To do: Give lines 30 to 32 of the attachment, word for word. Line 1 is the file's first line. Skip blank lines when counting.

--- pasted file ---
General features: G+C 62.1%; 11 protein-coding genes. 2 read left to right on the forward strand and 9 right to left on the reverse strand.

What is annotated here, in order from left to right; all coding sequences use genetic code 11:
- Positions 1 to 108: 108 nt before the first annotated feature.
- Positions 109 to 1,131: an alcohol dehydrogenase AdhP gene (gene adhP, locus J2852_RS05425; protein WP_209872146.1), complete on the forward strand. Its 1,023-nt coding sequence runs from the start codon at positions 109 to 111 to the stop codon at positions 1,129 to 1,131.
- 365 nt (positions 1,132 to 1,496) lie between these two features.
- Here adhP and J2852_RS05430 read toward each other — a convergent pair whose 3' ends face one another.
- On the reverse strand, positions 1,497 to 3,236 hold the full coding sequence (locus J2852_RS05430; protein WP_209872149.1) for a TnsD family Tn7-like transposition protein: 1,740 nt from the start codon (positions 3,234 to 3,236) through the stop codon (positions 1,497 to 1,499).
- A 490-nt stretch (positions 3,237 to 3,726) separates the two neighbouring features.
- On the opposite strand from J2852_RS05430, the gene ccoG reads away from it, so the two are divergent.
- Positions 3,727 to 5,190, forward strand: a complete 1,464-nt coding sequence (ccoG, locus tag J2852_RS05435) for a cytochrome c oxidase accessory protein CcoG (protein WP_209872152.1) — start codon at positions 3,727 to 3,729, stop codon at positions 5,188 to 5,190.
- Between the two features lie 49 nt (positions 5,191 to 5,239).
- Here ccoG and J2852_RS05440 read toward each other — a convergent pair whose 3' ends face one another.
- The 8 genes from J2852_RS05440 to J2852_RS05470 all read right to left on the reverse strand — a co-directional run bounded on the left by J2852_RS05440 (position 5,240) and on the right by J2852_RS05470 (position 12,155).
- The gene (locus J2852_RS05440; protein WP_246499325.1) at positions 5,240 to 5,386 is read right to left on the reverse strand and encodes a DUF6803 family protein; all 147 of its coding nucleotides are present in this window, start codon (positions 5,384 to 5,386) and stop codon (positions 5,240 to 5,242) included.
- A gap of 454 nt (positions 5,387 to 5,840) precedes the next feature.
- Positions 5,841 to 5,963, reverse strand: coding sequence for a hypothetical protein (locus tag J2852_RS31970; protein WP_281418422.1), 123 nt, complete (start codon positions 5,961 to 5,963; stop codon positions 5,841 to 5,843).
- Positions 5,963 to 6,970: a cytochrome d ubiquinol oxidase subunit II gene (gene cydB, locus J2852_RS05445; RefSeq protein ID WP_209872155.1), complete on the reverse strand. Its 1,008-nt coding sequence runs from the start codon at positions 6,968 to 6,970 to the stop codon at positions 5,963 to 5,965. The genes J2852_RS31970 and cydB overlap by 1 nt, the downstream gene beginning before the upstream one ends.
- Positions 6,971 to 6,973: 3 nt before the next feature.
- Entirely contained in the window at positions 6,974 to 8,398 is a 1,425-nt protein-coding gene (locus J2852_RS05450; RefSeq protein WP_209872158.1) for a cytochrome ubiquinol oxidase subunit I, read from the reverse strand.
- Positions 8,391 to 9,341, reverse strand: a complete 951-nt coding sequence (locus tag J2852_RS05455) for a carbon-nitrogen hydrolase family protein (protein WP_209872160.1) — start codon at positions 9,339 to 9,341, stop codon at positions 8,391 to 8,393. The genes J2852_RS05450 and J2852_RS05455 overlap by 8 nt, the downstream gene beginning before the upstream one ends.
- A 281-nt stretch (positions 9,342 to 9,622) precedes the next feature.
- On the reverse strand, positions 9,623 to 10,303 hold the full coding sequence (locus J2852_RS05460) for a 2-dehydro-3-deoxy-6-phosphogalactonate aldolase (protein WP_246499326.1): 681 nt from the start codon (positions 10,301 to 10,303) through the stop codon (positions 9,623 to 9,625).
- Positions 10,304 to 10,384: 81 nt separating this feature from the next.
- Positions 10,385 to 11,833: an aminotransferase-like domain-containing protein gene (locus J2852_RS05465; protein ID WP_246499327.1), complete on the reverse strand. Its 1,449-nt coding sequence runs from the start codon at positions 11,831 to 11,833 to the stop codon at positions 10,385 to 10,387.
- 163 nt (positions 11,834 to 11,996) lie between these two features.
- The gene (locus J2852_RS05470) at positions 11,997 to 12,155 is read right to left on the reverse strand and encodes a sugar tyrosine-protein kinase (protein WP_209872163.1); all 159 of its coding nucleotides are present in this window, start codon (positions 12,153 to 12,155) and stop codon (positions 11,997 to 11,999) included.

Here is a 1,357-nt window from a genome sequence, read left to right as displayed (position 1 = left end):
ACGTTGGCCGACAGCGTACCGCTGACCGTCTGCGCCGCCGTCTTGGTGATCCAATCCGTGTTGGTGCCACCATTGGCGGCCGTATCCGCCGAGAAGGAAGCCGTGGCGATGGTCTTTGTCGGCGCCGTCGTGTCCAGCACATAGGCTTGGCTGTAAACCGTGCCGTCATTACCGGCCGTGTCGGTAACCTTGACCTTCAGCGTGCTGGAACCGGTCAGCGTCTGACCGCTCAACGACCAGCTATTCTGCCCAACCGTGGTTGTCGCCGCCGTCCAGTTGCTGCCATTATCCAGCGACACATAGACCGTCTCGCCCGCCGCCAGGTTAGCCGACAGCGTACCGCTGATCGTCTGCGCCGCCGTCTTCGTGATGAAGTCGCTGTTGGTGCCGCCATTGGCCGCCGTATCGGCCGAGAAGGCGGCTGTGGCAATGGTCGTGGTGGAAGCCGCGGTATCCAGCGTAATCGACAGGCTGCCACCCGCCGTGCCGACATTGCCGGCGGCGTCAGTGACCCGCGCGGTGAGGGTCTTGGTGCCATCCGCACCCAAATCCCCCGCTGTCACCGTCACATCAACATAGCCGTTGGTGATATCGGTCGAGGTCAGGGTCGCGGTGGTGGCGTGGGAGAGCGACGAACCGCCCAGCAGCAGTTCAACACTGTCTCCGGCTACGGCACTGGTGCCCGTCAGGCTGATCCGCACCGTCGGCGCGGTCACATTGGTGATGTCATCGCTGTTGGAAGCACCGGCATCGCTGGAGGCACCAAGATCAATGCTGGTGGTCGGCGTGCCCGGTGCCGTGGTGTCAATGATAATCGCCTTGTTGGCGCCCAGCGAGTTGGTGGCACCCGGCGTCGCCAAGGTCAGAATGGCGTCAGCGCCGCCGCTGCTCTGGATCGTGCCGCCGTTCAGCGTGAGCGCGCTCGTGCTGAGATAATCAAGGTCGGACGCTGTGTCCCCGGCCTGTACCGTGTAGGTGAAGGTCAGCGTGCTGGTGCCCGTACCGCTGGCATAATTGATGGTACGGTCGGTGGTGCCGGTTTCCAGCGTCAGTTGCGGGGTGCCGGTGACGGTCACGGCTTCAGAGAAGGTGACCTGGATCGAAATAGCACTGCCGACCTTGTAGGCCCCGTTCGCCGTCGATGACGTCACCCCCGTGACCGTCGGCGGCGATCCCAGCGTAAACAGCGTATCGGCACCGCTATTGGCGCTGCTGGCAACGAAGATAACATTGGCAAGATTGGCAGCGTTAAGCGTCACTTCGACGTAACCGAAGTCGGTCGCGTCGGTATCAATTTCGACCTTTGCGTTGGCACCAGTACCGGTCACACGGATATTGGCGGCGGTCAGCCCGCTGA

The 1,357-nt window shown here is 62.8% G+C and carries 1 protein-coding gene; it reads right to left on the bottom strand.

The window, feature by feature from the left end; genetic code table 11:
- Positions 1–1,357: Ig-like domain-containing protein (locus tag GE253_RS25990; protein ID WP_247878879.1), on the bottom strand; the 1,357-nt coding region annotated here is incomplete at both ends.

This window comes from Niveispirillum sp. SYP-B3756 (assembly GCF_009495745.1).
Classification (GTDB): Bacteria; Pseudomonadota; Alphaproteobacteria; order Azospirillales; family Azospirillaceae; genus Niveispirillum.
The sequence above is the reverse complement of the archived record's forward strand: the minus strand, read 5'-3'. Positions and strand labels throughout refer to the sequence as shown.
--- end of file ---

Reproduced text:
The window, feature by feature from the left end; genetic code table 11:
- Positions 1–1,357: Ig-like domain-containing protein (locus tag GE253_RS25990; protein ID WP_247878879.1), on the bottom strand; the 1,357-nt coding region annotated here is incomplete at both ends.

This window comes from Niveispirillum sp. SYP-B3756 (assembly GCF_009495745.1).